Reverse Crunch And Ileopsoas

The Ileopsoas takes its name from the two muscles of which it is composed, namely the great psoas and the iliacus.

This muscle originates from the lumbar vertebrae and inserts anteriorly into the pelvis on the lesser trochanter of the femur.

The function of this powerful muscle is to flex the hip thus bringing the femur closer to the trunk or the trunk to the femur (eg sit up and reverse crunh).

Being, as mentioned, responsible for the flexion of the hip, the iliopsoas is a muscle that is involved in many activities and this tends to encourage its shortening and the maintenance of this condition.

The shortening of this muscle leads to an increase and to determine "lumbar hyperlordosis", since, as already explained, originating from the lumbar vertebrae, when it shortens it drags the vertebrae forward and downwards.

In the long run, therefore, this phenomenon can lead to the appearance of problems such as hyperlordosis or herniated discs, in the case of use of very high loads.

In the case of the reverse crunch, you must pay close attention to the correct execution of the exercise as the activation of the psoas is greatly encouraged by the type of movement required by the reverse crunch.

A simple way to understand if during the execution there is excessive activation of the psoas, is to check and focus attention on the arching of the lumbar area and its detachment from the bench.

If the back is excessively arched and the abdomen prominent outward, the work will shift from the rectus abdominis to the psoas.

Generally this occurs when the fatigue is excessive, in the abdominal area, and due either to the use of an excessive load or to the high number of sets or repetitions.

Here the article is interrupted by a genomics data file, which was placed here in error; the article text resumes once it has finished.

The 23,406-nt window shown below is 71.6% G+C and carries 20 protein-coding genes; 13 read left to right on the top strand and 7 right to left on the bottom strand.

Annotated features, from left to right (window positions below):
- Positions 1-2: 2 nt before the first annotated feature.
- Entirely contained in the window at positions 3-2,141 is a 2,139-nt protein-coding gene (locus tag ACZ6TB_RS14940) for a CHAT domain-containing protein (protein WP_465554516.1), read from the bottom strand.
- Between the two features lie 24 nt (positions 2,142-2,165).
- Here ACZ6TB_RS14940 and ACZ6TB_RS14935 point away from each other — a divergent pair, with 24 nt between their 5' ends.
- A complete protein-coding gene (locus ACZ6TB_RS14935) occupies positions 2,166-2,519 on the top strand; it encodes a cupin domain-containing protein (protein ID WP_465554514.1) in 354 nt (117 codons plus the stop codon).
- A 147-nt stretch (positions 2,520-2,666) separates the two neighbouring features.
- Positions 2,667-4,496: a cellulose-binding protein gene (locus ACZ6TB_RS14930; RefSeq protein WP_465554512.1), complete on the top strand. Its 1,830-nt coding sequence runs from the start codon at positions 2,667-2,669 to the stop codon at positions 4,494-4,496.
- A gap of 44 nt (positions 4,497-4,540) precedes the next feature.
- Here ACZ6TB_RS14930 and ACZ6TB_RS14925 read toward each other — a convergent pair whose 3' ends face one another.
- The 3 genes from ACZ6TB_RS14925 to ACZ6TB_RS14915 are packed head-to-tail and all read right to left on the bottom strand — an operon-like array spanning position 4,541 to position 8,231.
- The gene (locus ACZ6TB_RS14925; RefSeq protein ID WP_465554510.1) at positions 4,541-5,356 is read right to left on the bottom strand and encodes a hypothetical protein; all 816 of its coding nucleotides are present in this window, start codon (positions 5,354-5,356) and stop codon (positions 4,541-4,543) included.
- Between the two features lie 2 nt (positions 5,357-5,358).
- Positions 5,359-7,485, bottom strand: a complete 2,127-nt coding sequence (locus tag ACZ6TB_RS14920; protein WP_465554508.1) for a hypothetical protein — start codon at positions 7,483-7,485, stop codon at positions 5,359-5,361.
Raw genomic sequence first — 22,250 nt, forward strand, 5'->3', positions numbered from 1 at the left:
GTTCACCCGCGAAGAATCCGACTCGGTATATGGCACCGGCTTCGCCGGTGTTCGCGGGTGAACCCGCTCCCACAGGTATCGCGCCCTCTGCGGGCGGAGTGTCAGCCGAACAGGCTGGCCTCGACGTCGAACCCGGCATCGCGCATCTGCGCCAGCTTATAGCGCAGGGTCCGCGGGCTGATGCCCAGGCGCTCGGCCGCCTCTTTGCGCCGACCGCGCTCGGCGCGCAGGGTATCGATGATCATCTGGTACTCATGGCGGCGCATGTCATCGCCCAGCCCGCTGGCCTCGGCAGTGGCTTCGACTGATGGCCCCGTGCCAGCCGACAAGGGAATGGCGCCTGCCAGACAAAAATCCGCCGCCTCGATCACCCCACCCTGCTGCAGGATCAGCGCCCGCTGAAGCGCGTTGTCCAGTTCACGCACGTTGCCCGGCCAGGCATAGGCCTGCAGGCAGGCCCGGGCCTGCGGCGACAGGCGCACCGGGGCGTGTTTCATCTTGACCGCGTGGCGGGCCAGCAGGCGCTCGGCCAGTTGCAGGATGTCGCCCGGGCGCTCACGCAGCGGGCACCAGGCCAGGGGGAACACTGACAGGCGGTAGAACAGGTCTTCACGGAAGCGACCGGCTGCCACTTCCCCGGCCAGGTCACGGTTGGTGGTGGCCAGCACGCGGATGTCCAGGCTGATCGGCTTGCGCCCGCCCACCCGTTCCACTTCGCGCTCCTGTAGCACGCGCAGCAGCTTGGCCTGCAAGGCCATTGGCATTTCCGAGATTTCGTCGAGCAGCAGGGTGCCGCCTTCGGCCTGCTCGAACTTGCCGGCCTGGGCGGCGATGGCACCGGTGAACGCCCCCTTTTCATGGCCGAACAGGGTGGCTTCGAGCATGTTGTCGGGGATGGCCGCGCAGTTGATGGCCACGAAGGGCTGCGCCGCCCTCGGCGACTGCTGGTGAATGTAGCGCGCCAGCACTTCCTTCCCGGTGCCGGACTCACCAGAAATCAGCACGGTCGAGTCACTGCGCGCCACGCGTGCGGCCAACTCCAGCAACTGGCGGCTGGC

A tip to remember

Based on the above, the advice I can give is the following.

Neophyte / Inexperienced Athlete

Perform the reverse crunch on a flat bench or exercise mat, keeping the legs flexed, do not use overloads, perform 2 to 4 series, between 20 and 40 repetitions maximum, recovery times between 30 seconds up to 1 minute, slow repetitions and check.

When the rectus abdominis is strengthened and there is no particular difficulty in performing 4 sets of 40, to increase the difficulty it is possible to extend the legs, use loads, tilt the bench and use the other methods listed above.

Expert Athlete

Perform the reverse crunch on an incline bench (the higher the incline, the greater the difficulty) using overloads; perform from 3 to 5 series and between 20 and 40 repetitions, slow and controlled, make recovery times between 15 and 30 seconds up to 1 minute depending on the goal to be achieved.

You can also insert all the variants listed above, crunch on the back, on the bar, on the parallel bars and finally it is also possible to work in super series such as:

  •  reverse crunch on inclined bench with SS plank weight: 4 × 30/40 + 30 ”iso;
  •  reverse crunch to the bar SS scissors: 4 × 30/40 + 30 "scissors.

Do not forget, then, that doing a thousand abdominal exercises or a thousand repetitions per set does not make you lose weight, nor do they shrink the belly.

If you want to encourage slimming in the abdominal belt, it would be ideal to use circuits such as SR or to use active recoveries such as jumping rope for the programmed recovery time.